Garfield County commissioners, Vallario debate proposed 2012 sheriff’s budget
Post Independent staff
Glenwood Springs, CO Colorado
GLENWOOD SPRINGS, Colorado – Sheriff Lou Vallario needs to trim his proposed $19 million budget for 2012 to meet the request of the Garfield Board of County Commissioners (BOCC).
At Monday’s BOCC meeting, the commissioners and the sheriff could not agree on what can or should be cut, although Commissioner Tom Jankovsky suggested that $600,000 might be a comfortable amount.
The sheriff has proposed a budget of nearly $19.2 million, slightly more than $9,000 lower than his amended budget for 2011. The amended budget is what the numbers for a given year look like after a variety of amendments are made throughout the year.
According to county finance director Lisa Dawson, Vallario is not asking for any additional personnel this year, keeping his staff at 151 road deputies, jail staff and other positions.
Although Vallario, as an elected official, runs his own department and budget independent from the BOCC, his budget is subject to BOCC approval.
In order to come to some agreement on the 2012 budget, the sheriff and the BOCC are scheduled to meet in a work session on Oct. 25.
At Monday’s BOCC meeting, Jankovsky referred to a $7 million gap between the county’s anticipated revenues for next year, which are $113 million, and its expenditures, currently projected for $120 million.
“We’re going to have to come back and find 7 million bucks,” Jankovsky told Vallario, after questioning the sheriff’s budget figures.
“I budget for what we know,” returned Vallario, mentioning such diverse matters as the utility payments for his department’s facilities and other operational expenses, “and for some of the unknowns.”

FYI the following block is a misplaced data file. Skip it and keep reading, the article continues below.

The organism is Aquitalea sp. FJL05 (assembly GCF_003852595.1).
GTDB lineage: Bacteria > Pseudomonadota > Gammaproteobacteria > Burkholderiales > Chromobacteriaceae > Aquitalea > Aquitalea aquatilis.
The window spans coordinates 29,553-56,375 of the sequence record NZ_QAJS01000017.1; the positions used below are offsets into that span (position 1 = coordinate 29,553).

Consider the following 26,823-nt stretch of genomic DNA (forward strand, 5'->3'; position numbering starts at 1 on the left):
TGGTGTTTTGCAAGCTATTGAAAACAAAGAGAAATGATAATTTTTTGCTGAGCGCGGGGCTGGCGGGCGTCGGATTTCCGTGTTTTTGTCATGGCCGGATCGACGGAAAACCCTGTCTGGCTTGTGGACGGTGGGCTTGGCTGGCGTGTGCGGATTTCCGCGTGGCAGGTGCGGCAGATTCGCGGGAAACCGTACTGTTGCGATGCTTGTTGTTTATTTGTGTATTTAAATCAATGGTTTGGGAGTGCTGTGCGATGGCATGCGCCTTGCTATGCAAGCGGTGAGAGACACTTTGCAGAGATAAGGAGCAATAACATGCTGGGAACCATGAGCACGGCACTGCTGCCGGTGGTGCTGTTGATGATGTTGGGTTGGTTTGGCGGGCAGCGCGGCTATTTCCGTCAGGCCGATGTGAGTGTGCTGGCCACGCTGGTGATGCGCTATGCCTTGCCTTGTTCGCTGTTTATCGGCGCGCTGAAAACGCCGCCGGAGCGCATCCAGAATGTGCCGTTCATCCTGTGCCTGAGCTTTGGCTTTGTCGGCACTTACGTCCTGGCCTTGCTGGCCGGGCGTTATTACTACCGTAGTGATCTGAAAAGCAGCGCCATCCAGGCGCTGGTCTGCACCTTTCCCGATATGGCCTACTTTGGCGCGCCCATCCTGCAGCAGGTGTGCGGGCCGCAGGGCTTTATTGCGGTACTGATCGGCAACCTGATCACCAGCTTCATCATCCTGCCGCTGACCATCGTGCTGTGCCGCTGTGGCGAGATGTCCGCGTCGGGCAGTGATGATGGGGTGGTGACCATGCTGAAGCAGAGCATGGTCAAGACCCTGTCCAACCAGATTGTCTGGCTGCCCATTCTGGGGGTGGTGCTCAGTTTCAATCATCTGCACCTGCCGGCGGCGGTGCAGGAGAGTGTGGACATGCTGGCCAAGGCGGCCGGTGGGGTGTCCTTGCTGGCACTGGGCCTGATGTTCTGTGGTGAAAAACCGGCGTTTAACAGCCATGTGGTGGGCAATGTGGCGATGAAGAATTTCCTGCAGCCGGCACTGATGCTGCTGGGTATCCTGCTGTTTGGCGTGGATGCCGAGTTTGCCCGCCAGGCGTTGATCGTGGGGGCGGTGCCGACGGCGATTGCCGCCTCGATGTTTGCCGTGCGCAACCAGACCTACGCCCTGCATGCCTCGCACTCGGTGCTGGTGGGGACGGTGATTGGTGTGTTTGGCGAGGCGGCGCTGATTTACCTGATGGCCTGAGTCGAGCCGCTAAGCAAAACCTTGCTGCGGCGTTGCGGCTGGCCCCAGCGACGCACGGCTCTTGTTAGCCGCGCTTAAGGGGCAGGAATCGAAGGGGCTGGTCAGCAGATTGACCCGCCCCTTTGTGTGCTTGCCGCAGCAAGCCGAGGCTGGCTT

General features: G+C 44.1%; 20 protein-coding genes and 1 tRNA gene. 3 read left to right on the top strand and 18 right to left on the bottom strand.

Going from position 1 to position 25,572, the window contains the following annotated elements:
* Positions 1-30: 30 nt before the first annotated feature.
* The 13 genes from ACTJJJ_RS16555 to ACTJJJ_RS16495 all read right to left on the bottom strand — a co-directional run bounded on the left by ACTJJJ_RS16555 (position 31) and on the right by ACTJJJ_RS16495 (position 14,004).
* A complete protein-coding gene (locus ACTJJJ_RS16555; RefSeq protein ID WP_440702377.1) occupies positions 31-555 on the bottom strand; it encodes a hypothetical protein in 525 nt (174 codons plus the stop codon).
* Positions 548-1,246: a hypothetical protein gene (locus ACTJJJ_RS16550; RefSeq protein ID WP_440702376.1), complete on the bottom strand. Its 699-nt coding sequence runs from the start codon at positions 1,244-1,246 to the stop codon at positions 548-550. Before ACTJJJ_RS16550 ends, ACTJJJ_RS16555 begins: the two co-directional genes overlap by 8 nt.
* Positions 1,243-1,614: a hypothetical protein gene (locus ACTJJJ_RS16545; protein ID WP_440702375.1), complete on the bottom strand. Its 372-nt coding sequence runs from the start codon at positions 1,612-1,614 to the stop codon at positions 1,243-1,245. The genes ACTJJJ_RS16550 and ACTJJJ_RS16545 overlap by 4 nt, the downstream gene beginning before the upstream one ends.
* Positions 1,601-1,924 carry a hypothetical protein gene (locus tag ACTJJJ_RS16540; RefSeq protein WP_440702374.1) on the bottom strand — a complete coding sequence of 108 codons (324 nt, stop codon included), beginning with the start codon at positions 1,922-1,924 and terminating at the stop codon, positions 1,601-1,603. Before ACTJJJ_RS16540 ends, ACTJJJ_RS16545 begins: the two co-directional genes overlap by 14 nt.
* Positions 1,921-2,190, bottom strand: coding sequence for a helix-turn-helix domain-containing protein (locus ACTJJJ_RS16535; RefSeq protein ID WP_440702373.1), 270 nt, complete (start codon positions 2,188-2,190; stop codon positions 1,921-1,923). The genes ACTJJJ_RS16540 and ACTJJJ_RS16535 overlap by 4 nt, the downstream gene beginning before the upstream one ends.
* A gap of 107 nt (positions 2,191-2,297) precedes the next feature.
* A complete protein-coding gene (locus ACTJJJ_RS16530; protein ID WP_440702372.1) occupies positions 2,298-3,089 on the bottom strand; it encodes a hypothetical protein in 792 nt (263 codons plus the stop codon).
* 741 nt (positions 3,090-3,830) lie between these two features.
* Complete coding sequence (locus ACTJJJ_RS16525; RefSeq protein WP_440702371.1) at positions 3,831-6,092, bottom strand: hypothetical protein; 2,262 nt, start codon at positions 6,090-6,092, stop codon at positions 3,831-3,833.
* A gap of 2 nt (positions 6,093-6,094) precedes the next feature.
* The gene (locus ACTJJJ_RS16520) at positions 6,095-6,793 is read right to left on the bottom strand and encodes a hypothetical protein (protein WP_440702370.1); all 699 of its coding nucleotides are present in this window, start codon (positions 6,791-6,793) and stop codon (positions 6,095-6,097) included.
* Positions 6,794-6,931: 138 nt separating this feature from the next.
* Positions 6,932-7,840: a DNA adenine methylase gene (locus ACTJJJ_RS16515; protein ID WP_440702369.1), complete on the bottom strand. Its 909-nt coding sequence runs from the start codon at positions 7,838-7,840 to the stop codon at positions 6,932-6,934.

One unknown he mentioned was a series of trips to England in 2010 by deputies working on the extradition of accused killer Marcus Bebb-Jones.
Bebb-Jones, an English citizen, is alleged to have murdered his wife in 1997 while living in Grand Junction, and dumping her body in a remote part of Garfield County.
Reacting to Jankovsky’s remarks, Vallario said one area that could be cut is the department’s $500,000 emergency fund, which is budgeted annually and held for unexpected needs.
“Then, if we have a fire, I can come to you guys and say I need money,” Vallario continued.
“I think we’ve done a great job of maintaining (fiscal discipline), as you requested,” Vallario said. He noted that over the past two years, he identified about $5 million that was budgeted for 2010 and 2011 but was left unspent.
Stressing that he is willing to work with the BOCC to find savings in his proposed budget for next year, Vallario added, “We will be back in the middle of the year begging for money that we cut out now.”
Although Jankovsky did most of the talking with Vallario, the other commissioners appeared to be in agreement with his sentiments.
“I think we’re going to have to be prudent,” said Commissioner Mike Samson, noting that the county is expecting future declines on federal and state payments into the county’s coffers for a variety of programs, thanks to the ongoing recession.
County manager Ed Green pointed out that, over the past couple of years, other county departments besides the sheriff have cinched up their belts and spent less than they were budgeted for, to the tune of $8 million.
“That’s why we call it a budget,” Vallario chimed in. “We’re not padding anything here, and I would resent anyone for saying that.”
Following another discussion about cutting community involvement expenses, Vallario said, “I appreciate your balanced budget and everything.”
But, maintaining that cuts would be detrimental to his department’s ability to do its job, he then requested, “Let us do what we’ve done so well for the last nine years.”
“We might be able to nickel and dime it,” said Commissioner John Martin, “not (make) big cuts, which we don’t like to see.”
Agreeing with the principle, Vallario concluded, “This is not adversarial. This is just me fighting for my piece of the pie.”
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